The push to increase Virginia’s minimum wage was short-lived. Two bills sought to implement a mandated wage hike, but both were struck down by the Senate Commerce and Labor Committee last month, less than a week after session convened.
Senate Bill 785 would have raised the minimum wage to $8 per hour on July 1, 2017, to $9 in 2018, to $10.10 in 2019, and to $11.25 in 2020. Senate Bill 978 would have raised the state’s base wage to $10 per hour on July 1, 2017, to $13 in 2018, and finally to $15 in 2019.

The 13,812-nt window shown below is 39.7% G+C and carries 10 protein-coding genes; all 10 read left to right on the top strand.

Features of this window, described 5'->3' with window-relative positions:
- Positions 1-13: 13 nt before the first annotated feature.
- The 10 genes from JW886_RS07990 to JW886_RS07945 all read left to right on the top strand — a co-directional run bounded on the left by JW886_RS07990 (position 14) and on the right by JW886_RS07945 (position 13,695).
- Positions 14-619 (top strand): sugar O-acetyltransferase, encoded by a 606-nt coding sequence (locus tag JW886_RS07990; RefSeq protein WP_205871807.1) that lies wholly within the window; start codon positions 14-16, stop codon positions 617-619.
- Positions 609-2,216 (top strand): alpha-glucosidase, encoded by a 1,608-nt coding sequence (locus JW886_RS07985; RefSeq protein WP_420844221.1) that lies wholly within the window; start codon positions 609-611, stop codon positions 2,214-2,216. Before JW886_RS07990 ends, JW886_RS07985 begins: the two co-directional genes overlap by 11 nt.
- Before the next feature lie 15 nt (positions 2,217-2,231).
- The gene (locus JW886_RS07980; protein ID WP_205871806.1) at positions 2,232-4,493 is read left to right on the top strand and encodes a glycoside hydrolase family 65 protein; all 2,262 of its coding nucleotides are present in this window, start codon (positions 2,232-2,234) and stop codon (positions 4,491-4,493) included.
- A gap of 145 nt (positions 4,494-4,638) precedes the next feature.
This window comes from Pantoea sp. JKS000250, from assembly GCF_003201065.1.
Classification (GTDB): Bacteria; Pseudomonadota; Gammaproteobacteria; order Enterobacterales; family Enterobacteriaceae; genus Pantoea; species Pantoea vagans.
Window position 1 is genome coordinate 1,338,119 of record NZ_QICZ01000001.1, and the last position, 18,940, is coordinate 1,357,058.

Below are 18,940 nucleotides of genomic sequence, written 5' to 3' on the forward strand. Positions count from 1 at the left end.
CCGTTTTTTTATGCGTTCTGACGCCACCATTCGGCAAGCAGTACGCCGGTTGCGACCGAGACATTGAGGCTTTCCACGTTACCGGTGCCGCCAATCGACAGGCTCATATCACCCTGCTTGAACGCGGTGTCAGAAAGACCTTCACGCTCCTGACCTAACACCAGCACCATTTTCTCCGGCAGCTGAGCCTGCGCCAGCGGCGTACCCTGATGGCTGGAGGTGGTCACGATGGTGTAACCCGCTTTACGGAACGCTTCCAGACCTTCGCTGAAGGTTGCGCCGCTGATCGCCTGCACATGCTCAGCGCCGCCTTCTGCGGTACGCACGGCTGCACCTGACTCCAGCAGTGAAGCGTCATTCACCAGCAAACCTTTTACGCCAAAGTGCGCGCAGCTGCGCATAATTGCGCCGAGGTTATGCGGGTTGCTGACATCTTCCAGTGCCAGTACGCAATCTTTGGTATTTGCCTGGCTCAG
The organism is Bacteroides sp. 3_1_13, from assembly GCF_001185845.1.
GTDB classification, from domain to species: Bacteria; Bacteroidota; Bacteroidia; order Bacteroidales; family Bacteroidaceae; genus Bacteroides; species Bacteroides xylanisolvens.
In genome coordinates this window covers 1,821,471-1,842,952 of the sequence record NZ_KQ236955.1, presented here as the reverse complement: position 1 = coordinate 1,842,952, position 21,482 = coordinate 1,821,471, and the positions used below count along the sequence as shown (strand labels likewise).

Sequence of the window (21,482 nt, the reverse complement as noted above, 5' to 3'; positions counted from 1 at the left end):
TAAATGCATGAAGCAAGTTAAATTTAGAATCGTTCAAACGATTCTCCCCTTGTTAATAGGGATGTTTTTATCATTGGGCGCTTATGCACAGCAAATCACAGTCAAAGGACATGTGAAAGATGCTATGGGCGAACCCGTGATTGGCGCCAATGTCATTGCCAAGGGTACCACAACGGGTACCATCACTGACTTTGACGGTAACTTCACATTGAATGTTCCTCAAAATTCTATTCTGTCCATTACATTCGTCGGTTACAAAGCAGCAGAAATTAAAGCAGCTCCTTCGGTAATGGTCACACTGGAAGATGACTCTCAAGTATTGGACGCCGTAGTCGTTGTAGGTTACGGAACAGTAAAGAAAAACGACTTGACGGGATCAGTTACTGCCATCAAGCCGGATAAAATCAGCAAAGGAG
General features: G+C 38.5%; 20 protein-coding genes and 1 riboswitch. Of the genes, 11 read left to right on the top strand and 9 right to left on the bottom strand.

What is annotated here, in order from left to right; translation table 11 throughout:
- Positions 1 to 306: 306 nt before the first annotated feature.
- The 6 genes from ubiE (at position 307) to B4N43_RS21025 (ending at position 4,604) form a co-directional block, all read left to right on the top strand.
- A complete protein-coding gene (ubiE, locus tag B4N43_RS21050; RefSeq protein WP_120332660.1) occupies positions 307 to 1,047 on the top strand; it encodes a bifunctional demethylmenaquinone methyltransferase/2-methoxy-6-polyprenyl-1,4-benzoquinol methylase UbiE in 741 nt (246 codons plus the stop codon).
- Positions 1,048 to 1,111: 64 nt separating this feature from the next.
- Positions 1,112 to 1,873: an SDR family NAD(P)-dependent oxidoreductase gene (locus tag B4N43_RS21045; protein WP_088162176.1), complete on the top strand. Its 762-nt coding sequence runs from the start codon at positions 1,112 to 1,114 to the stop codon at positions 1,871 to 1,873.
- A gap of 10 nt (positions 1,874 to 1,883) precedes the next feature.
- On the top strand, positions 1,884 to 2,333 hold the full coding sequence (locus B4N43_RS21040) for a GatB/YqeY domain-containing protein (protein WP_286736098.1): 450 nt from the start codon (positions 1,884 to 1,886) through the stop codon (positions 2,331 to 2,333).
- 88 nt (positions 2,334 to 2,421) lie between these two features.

This is a win for small business owners, many of whom would have to consider reducing hours or eliminating jobs altogether in order to stay open. NFIB/VA, along with the Virginia Chamber of Commerce and chambers of commerce for Prince William County, Roanoke, and Richmond, opposed these bills.
Americans at large are also hesitant about staggering increases to the minimum wage. According to a recent ValuePenguin study, 78 percent believe raising the minimum wage would increase the cost of goods and services and 52 percent believe a $15 minimum wage would result in fewer minimum wage jobs.